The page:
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Notes for Guidance - Protected Trust Deeds Bankruptcy (Scotland) Act 2016

This guidance describes the general functions of Accountant in Bankruptcy and trustees in relation to their responsibilities regarding protected trust deeds (PTDs) which were granted on or after 30 November 2016


8.1 Discharge is conditional

Discharge of the debtor is not automatic. Section 184 of the Act allows the trustee to apply to AiB for the debtor to be discharged from their debts, if the trustee is satisfied that, to the best of their knowledge, the debtor has met their obligations under the PTD and the debtor has co-operated during the administration of the PTD.

A PTD is a voluntary arrangement and a debtor is expected to comply with the terms of that arrangement, to provide information about assets and liabilities, income and expenditure, to cooperate in the realisation of their estate and to pay contributions. A debtor who unreasonably fails to comply, or does not co-operate with the trustee, has not kept to the agreement and should not have the benefit of imposing that agreement on creditors.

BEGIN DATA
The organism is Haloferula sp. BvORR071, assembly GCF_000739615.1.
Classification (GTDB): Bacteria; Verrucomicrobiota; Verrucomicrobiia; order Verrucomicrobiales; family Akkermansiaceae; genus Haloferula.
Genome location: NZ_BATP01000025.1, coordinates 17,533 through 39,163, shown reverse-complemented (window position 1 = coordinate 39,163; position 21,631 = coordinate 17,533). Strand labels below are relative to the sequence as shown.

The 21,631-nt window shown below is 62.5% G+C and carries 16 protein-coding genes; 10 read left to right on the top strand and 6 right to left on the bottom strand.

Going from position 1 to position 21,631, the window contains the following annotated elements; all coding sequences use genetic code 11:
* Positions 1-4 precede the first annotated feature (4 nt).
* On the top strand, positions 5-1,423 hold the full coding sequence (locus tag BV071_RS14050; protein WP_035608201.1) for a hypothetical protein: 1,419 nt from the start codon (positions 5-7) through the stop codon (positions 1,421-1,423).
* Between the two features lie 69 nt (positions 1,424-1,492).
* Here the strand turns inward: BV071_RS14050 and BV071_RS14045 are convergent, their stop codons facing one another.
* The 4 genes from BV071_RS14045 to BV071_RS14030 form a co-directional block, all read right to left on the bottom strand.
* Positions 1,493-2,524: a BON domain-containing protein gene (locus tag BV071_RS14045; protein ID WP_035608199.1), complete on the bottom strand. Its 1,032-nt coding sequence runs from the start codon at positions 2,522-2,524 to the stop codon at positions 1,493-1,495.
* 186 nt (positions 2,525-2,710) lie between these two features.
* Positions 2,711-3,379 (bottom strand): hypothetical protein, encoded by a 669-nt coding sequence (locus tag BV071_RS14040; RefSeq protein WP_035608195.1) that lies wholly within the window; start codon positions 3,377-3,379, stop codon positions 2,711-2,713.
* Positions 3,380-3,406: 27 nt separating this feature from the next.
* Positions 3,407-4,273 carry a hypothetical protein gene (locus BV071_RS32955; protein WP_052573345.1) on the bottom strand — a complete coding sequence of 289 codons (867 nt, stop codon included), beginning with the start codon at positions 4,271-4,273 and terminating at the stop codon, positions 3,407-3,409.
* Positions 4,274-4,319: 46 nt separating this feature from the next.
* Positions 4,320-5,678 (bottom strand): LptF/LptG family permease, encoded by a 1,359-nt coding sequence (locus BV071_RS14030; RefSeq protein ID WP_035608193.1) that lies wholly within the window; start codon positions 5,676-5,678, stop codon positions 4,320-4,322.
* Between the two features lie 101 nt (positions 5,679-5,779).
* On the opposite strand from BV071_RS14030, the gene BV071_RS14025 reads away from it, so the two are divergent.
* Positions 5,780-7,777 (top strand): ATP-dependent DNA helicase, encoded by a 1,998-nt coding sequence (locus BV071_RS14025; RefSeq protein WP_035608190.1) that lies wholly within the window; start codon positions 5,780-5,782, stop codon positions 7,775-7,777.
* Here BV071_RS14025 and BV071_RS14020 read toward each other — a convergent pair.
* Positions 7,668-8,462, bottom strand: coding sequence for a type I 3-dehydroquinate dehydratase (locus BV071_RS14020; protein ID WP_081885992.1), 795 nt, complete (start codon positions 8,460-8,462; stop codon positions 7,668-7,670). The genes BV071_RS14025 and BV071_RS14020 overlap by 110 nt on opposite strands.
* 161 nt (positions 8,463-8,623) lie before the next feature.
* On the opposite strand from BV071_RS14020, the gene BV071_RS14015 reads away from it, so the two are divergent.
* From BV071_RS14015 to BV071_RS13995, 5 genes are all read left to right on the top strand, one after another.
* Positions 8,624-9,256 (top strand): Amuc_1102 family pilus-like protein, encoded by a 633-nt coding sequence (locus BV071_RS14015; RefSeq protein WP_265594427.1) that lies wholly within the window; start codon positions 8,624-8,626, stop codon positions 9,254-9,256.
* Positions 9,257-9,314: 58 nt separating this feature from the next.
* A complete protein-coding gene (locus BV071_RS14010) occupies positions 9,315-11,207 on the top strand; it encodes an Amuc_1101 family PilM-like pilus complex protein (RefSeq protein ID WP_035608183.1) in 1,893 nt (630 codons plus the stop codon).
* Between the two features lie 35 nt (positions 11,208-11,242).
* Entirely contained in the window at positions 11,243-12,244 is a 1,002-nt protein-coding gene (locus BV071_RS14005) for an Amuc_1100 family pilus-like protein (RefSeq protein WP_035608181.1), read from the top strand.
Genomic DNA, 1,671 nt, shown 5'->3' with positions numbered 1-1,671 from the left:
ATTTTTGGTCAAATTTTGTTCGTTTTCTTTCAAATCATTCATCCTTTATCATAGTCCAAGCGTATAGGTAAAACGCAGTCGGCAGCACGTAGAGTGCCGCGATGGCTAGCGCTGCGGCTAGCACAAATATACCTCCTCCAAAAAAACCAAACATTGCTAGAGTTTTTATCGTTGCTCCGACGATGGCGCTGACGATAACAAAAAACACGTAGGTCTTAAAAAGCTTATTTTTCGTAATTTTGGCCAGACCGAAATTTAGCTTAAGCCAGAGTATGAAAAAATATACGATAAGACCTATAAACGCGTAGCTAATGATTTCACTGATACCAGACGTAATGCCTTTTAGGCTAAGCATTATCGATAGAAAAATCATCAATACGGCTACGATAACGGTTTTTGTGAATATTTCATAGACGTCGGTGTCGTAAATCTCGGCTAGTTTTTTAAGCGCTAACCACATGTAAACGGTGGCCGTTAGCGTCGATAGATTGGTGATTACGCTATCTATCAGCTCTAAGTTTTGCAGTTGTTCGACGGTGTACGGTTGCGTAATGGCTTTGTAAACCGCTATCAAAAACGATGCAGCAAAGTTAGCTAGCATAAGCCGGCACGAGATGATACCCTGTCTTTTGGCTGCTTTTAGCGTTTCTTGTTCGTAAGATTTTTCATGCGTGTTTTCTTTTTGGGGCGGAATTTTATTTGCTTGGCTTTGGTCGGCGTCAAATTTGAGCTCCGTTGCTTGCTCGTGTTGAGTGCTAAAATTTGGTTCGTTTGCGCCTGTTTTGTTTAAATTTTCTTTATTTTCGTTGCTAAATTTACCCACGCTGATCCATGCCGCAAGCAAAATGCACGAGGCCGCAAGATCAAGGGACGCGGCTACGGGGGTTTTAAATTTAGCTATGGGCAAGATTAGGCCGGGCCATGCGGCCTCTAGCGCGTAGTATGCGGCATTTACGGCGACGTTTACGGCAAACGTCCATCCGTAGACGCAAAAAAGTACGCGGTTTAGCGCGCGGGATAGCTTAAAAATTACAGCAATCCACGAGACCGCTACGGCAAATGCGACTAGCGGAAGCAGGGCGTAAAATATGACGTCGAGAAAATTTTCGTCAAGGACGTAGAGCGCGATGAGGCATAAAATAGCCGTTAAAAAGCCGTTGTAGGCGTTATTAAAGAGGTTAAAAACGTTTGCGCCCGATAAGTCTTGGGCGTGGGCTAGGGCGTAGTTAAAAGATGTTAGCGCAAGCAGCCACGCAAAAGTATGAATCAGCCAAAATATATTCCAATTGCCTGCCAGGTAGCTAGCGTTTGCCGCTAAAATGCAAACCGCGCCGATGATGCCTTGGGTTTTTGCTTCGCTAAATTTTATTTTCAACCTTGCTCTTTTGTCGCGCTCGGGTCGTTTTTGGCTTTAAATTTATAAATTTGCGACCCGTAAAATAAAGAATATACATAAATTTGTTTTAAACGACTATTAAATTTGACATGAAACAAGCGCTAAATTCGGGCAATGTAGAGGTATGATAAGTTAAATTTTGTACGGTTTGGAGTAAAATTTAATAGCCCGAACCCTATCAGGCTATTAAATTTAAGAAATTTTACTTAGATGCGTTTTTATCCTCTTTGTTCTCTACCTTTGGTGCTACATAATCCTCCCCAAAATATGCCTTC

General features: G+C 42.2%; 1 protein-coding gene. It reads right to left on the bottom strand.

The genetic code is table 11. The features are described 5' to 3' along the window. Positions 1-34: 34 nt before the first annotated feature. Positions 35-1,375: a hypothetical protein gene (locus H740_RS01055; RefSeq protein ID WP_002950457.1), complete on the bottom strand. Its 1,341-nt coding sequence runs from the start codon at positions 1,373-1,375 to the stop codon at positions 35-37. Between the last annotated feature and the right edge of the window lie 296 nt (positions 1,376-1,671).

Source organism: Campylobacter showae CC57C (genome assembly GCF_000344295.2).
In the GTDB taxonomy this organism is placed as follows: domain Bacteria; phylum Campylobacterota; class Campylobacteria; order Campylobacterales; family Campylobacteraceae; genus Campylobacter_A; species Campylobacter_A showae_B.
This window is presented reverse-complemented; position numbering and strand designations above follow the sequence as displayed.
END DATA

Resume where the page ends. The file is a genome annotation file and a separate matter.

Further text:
A debtor is not considered to have failed to meet their obligations if they refuse to consent to the sale of the dwelling-house which is excluded from a trust deed in accordance with section 228(1) of the 2016 Act or refuse to give a relevant consent in terms of section 113(1)(a) of the 2016 Act.

It would not be appropriate to refuse to discharge a debtor because of circumstances beyond their control, such as a change of circumstances which prevents them from paying any contribution payable under section 168 of the 2016 Act, or if an asset realises an amount less than originally estimated by the trustee on Form 3. 

The trustee is entitled to charge a reasonable fee for a letter of discharge which is chargeable against the debtor’s estate. 

A reasonable fee means a fee which the trustee would normally charge for the issue of a letter or a fee equivalent to the AiB fee for a certificate of discharge under bankruptcy.

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